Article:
The edible oil price has reached a record high of Tk198 a litre of bottled soybean oil while the price of a litre of loose palm oil has increased to Tk172 from Tk130. Interestingly, since a few days before Eid-ul-Fitr, bottled soybean oils of all brands nearly vanished from store shelves across the country.
Commerce Minister Tipu Munshi on Monday blamed businessmen for creating an artificial shortage in the market by hoarding soybean oil. The Business Standard spoke to Ghulam Rahman, president of consumers rights body Consumers Association Bangladesh, to know his perspective on the rising price of edible oil and imports by a few companies.
Only four major companies import 88% edible oil in the country? Do you think these few companies have an influence on the oil price hike?
It is an oligopolistic market. What happens in an oligopoly is that if any dominant company decides to increase its profit margins, others companies follow suit. They can do it either in collusion or they can do it individually.
What has been happening in our country in the edible oil market is that there is apparently an understanding among the importers. And they are manipulating the market based on that understanding.
They also maintain a good relationship with the government. As a result, they get approval from the government to raise the prices. However, when they do not like the government's decision, they do not listen to the government.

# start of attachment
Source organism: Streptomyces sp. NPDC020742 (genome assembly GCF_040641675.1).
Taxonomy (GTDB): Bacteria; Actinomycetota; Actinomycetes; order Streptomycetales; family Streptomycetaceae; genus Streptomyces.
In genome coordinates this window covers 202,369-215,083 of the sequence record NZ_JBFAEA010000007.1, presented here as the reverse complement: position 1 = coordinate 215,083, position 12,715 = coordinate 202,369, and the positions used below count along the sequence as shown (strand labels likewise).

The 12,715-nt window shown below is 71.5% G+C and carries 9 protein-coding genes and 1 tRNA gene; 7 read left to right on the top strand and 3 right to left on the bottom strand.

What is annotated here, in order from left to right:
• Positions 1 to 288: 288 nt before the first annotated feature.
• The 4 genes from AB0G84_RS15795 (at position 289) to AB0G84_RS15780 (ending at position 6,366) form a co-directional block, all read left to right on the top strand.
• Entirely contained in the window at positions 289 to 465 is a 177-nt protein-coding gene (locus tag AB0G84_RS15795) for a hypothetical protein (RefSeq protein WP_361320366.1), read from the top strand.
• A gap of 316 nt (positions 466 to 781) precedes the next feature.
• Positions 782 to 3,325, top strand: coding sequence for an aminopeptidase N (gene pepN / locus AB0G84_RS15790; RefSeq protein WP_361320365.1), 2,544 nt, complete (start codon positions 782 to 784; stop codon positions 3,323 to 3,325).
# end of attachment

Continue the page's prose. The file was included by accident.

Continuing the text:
For example, the government asked oil importers to keep the supply smooth and not to raise the price of oil before Eid. The government said that it would consider increasing the oil prices after Eid. What has happened? They have created an oil crisis.
When a few oil refiners control supply of oil, different people manipulate the market in different ways. Then wholesalers as well as retail shop owners withdrew edible oil from the market in the hope of more profit. At one point, some shop owners told customers that if they want to buy oil, they will have to buy something else with it.
On the other hand, some shop owners told customers that they have run out of edible oil. Ultimately, the non-availability of edible oil has become acute.